With the topic of food security in mind and the Food for Free organization as our focus, our class set out to tell a story using national and local data, as well as data specific to Food for Free. From these numbers, we were to eventually paint a mural. How were we to turn these facts and figures into something more digestible and visually appealing, while also creating impact?
Our design process began first with finding and understanding the data that we want to present. By talking with a representative from Food for Free, we were able to gain a deeper insight into how the organization fit in with regards to the food security space, to gain a bit more personal connection and context for the data sheets we were provided.
From this data, we entered the process of drawing connections between the sets of data. We focused on finding different story types, like ‘factoids’ that stand out, ‘interactions’ that seem to correlate, ‘comparisons’ that reveal differences, changes’ that are significant, or ‘personal’ stories that connect to people. Here we sought out types of stories similar to those described by Rosenbaum in the Data Journalism Handbook. We didn’t necessarily look for a whole cohesive narrative yet – like Barr, we were simply poking around with our dataset attempting to make connections.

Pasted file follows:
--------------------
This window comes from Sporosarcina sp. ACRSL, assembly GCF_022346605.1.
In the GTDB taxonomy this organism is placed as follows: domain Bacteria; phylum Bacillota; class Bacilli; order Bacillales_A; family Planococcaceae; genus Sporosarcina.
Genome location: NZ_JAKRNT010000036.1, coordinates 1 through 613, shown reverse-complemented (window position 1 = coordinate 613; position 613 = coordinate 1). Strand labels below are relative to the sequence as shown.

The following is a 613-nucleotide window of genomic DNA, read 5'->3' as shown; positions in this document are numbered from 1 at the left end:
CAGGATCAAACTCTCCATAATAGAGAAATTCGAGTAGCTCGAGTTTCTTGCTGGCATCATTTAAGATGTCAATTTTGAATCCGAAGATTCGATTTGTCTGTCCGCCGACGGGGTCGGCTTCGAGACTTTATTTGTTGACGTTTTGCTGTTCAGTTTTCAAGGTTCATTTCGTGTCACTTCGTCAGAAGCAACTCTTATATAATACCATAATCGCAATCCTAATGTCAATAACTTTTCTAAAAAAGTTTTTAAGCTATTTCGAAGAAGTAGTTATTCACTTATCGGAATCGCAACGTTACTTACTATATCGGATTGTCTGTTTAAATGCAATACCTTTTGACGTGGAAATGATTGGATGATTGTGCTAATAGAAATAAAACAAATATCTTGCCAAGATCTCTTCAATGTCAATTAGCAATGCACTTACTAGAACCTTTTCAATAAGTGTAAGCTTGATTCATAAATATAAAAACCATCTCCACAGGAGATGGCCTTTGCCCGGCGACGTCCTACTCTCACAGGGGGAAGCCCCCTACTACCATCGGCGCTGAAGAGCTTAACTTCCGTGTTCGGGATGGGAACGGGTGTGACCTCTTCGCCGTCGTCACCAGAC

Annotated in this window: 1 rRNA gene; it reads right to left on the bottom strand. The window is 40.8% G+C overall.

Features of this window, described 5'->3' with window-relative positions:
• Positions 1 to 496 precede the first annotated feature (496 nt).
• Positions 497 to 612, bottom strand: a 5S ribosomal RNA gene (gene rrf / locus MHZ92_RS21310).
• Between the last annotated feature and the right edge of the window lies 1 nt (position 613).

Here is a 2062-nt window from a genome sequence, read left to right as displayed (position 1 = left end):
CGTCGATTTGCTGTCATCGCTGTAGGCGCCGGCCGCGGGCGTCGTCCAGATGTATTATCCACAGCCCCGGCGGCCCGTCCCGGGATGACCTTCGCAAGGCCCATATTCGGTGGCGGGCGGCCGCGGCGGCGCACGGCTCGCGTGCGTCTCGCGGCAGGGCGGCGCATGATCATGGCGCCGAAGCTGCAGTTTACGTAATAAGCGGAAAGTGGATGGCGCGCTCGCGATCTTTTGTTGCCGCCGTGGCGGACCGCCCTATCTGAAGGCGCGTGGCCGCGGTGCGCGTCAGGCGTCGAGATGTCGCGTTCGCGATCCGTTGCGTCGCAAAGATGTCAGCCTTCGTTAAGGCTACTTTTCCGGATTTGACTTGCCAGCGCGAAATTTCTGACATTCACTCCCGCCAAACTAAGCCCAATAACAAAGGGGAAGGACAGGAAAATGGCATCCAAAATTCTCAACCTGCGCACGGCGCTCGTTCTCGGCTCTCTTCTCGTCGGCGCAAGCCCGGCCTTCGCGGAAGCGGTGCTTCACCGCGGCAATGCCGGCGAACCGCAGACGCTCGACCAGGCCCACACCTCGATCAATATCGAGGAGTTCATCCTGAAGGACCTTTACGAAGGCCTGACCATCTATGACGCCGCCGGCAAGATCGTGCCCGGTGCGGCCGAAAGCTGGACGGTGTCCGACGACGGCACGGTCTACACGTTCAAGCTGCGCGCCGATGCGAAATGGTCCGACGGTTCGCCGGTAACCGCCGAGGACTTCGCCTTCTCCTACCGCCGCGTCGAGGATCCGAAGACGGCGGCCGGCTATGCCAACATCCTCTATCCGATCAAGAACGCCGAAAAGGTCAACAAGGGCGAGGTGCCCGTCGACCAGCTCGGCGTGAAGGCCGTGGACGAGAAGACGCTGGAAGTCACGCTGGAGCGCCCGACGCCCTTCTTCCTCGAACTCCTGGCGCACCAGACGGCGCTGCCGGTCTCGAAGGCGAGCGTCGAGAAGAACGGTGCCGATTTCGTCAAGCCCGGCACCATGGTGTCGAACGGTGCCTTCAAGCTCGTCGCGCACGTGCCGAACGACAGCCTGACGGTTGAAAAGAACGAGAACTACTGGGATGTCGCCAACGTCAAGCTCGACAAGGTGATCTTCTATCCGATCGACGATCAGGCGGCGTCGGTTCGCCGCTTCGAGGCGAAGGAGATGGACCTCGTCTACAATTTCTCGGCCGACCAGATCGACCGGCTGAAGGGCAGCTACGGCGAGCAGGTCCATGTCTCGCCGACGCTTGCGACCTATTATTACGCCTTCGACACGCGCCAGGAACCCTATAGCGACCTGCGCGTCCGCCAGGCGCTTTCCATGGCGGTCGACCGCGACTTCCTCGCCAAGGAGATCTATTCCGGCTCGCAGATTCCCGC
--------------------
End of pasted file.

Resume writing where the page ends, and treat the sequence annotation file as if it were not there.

Once our groups put together our final conclusions, we combined our thoughts to determine the ‘story’ that this dataset told: that “Food for Free is growing our work with local partners to have greater impact on food security in Cambridge.”
It was at this point that we moved onto actually visualizing our data-set-turned-story. Through the use of some mapping and drawing exercises, we were able to isolate a few common symbols that we wanted to use to represent our story. From here, we were able to sketch out a rough mural, an image representing growth and reuse, using the symbols we determined.
Notably, as a mural, our process lead to a different type of narrative visualization. Segel and Heer sought to systematically describe and review different forms of data visualization, and even came up with seven ‘genres’ to do so. However, our mural doesn’t really fit into any genre they specify. Most of the case studies they examine contain maps, charts, and graphs, which have their own artistic direction and are designed purposefully to craft an easily digestible visual message.
Our mural instead will not contain graphs or numbers, or even text for that matter. Instead, our process produced a form of data-visualization that leaves more for the viewer to interpret. From here, we can definitely realize that their are many uniquely creative ways to tell stories backed with data – in this case, with art!